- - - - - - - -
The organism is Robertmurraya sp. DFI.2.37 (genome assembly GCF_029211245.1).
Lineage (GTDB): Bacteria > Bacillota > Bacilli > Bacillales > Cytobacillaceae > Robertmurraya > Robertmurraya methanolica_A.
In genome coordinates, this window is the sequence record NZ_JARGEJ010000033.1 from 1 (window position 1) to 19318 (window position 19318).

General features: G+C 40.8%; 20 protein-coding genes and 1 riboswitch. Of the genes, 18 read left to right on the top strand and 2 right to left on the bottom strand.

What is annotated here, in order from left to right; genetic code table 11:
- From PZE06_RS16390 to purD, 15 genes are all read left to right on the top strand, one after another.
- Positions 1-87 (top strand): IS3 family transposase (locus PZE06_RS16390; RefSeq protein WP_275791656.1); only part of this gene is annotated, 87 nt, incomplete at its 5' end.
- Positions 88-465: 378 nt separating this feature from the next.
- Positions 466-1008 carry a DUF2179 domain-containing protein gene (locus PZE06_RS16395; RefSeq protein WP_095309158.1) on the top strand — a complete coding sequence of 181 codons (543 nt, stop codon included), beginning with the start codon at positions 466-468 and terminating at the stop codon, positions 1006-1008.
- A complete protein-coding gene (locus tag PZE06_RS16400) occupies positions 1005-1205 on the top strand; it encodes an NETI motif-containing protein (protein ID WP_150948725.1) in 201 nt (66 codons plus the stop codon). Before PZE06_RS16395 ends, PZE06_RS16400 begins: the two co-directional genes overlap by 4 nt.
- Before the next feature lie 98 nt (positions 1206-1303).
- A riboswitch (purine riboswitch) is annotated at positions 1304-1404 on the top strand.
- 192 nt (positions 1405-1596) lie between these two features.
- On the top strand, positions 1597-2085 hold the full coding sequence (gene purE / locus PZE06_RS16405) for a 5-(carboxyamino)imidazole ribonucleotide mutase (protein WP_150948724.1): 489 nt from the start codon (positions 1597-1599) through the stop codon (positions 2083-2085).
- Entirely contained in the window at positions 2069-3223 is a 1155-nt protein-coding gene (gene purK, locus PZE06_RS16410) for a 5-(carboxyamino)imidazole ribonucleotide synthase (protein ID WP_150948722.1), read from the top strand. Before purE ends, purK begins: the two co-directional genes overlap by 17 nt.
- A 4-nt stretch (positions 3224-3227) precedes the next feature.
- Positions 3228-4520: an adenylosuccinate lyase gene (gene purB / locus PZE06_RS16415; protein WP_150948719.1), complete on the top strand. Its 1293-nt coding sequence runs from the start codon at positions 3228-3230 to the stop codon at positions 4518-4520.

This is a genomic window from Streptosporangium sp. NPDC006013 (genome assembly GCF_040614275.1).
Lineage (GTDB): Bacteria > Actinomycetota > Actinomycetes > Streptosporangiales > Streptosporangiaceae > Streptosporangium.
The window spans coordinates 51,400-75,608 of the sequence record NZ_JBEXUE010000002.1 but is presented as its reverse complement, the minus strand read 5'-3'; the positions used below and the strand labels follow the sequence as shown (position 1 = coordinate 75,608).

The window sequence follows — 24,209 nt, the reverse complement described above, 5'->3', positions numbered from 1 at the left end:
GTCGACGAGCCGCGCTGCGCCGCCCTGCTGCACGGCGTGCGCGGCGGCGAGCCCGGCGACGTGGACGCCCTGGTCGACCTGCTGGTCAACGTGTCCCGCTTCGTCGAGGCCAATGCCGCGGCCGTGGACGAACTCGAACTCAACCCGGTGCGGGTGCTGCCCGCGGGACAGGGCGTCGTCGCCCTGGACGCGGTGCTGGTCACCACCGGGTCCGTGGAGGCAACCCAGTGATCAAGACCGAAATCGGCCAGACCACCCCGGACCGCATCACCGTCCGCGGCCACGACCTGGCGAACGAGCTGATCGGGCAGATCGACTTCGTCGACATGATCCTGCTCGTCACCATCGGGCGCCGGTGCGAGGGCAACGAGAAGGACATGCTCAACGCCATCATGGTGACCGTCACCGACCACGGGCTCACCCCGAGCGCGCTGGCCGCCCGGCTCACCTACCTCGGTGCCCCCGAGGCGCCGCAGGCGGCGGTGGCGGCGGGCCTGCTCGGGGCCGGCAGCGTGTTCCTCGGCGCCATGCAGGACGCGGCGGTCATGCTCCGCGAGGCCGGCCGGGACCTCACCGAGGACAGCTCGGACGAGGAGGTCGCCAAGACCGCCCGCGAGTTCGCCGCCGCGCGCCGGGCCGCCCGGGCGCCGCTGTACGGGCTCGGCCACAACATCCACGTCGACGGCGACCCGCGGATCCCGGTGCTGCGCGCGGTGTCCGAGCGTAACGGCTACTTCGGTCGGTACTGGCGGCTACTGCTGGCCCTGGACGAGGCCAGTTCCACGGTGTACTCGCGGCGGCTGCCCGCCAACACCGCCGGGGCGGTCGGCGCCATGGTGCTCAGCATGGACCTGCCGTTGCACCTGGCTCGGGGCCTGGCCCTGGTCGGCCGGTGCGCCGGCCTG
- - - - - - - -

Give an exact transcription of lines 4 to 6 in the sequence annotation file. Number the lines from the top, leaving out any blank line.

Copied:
General features: G+C 40.8%; 20 protein-coding genes and 1 riboswitch. Of the genes, 18 read left to right on the top strand and 2 right to left on the bottom strand.

What is annotated here, in order from left to right; genetic code table 11:
- From PZE06_RS16390 to purD, 15 genes are all read left to right on the top strand, one after another.